Although Theofanidis draws the principal motif of “Rainbow Body” from Hildegard of Bingen, such unification has been the singular mystical vision not only of the Tibetan and Indian traditions but of the Latin west easily since the thirteenth century. In a strange sort of anti-Platonism, as Bynum has shown, the mystical act consisted not of the escape of the soul from the body but their transformation. The eucharist is not only the transubstantiation of the body of Christ but, in consumption, an ecstatic encounter “with that humanitas Christi which was such a prominent theme of women’s spirituality. For thirteenth-century women this humanity was, above all, Christ’s physicality, his corporality, his being-in-the-body-ness; Christ’ s humanity was Christ’s body and blood”. Lest, however, the body be confused with the source of base and carnal desire, Catherine of Siena reminds us that in the search for the eternal truth “the soul catches fire with unspeakable love, which in turn brings continual pain. … Still, this is not a pain that troubles or shrivels up the soul. On the contrary, it makes her grow fat [emphasis added]. For she suffers because she loves me, nor would she suffer if she did not love me”.** Just as the body suffers to give birth to life, so does the soul suffer to give birth to beauty—to become beautiful—by its communion (koinonia [Plotinus!]) with the divine.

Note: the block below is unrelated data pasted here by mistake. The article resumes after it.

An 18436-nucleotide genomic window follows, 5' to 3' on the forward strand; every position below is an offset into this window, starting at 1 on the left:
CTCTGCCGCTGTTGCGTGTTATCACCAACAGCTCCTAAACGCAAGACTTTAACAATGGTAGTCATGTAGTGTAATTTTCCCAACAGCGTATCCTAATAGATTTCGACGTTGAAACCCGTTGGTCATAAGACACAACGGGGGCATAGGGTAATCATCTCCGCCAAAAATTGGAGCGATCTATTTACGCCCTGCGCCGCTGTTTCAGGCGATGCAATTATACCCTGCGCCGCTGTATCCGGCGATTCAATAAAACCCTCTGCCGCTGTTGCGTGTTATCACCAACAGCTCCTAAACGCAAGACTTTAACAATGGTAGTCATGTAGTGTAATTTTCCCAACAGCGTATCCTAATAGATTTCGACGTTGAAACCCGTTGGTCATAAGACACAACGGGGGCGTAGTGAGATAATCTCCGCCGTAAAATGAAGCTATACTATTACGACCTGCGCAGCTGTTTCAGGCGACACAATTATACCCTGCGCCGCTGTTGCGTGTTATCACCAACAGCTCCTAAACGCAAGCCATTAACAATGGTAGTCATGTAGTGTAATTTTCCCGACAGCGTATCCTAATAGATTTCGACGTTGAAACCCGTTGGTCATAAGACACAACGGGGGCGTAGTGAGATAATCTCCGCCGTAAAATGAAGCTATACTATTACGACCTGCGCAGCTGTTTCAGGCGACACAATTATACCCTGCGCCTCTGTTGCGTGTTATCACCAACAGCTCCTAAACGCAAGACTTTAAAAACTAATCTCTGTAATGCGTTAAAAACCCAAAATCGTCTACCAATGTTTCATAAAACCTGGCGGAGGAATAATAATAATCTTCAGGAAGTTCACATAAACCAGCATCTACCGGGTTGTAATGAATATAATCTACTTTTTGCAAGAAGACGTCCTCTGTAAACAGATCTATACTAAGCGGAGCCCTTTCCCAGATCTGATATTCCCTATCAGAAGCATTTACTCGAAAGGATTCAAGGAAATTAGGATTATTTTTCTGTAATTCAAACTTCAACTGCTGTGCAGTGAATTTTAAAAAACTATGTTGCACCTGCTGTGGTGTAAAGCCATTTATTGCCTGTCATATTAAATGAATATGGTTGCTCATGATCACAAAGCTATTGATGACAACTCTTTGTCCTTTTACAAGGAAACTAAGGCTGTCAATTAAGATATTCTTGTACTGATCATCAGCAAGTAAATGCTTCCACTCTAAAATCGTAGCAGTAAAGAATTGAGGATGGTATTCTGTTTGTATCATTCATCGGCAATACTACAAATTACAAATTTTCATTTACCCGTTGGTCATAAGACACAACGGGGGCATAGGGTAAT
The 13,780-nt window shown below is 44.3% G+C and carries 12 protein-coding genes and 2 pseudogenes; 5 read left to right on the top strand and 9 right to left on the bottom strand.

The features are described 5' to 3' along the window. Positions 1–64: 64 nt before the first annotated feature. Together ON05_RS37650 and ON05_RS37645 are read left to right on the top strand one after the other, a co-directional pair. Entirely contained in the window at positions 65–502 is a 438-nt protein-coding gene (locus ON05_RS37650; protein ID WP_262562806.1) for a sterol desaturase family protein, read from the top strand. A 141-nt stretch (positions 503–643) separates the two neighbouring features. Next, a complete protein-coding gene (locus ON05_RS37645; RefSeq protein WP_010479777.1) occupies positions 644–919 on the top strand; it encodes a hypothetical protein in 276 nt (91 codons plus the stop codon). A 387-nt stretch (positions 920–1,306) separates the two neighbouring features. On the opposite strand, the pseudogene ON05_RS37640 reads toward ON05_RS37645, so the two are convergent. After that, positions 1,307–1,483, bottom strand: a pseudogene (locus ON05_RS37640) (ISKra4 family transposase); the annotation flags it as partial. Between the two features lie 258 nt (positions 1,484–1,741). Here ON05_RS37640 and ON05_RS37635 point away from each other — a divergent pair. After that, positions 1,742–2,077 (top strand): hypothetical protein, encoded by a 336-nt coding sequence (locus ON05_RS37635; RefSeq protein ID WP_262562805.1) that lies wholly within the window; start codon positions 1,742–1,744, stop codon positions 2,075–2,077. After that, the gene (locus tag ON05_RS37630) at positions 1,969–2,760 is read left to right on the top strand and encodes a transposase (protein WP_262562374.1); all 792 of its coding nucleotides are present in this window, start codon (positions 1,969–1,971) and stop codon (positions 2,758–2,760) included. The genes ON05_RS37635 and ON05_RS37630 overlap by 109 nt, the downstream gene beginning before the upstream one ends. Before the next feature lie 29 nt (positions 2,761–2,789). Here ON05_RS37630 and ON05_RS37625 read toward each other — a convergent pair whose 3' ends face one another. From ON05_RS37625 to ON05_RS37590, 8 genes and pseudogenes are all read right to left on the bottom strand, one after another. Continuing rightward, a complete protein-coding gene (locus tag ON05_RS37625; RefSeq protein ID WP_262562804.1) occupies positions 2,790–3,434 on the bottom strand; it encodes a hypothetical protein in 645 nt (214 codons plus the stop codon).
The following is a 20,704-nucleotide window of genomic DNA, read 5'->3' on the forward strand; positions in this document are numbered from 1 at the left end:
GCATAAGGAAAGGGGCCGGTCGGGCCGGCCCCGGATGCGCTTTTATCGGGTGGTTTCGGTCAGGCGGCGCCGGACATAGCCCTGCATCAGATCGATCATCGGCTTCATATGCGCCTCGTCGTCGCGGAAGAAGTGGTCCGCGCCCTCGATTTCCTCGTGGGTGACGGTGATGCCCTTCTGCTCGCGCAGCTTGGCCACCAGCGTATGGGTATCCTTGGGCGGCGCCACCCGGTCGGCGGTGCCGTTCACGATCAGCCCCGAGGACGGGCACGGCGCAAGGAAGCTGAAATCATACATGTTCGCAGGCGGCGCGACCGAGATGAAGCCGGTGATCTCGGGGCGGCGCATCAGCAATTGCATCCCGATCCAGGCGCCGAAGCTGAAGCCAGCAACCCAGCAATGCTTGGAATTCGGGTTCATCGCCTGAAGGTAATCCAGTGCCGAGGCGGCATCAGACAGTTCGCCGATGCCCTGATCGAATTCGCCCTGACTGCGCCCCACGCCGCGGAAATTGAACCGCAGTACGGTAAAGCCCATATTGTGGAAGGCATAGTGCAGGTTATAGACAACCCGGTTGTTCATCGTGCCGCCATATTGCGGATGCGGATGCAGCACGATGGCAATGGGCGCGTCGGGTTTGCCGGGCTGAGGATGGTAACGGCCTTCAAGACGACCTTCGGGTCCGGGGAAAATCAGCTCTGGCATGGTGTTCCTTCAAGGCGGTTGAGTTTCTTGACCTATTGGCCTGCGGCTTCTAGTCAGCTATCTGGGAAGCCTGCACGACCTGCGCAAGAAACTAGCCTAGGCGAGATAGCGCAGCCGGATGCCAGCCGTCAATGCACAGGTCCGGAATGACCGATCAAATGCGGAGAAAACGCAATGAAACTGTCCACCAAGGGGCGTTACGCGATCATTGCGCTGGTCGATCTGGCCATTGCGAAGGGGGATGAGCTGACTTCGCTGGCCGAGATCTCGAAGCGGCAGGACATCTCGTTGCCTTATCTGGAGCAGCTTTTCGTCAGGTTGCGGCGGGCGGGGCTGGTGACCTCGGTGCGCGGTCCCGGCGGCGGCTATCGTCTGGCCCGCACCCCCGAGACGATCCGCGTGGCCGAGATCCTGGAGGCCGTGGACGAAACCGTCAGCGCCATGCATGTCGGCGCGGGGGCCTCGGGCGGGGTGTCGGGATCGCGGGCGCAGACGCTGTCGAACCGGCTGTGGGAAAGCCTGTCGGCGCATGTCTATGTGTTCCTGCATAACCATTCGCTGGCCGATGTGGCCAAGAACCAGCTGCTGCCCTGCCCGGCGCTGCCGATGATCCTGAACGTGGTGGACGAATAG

**Later in the dialogue we read that “often … the body is lifted up from the ground because of the perfect union of the soul with [God], as if the heavy body had become light. It is not because its heaviness has been taken away, but because the union of the soul with me is more perfect than the union between the soul and the body”.

2. But, as Catherine says, such beauty consists in a life of virtue and charity. For us, however, who are unable to hear the convertibility of conscience and consciousness (on which little work has been done, unlike the Anglo-Saxon misspellings of “God” and the “good”)—we have been forced to adopt the morality as the child of a poor will with the resources of technically advanced intellect. In this respect, Kant is thoroughly medieval: the moral will is necessarily beholden to an intellect that can never satisfy the task necessary to motivate virtue; on the other hand, if Schopenhauer were right, (reflective) consciousness would be impossible. Perhaps we might in the end be able to rescue something of the moral sense: neither understanding nor will but as a capacity (dunamis) for suffering. Moral suffering, however, is not my suffering but suffering for suffering, embraced for the love of the good.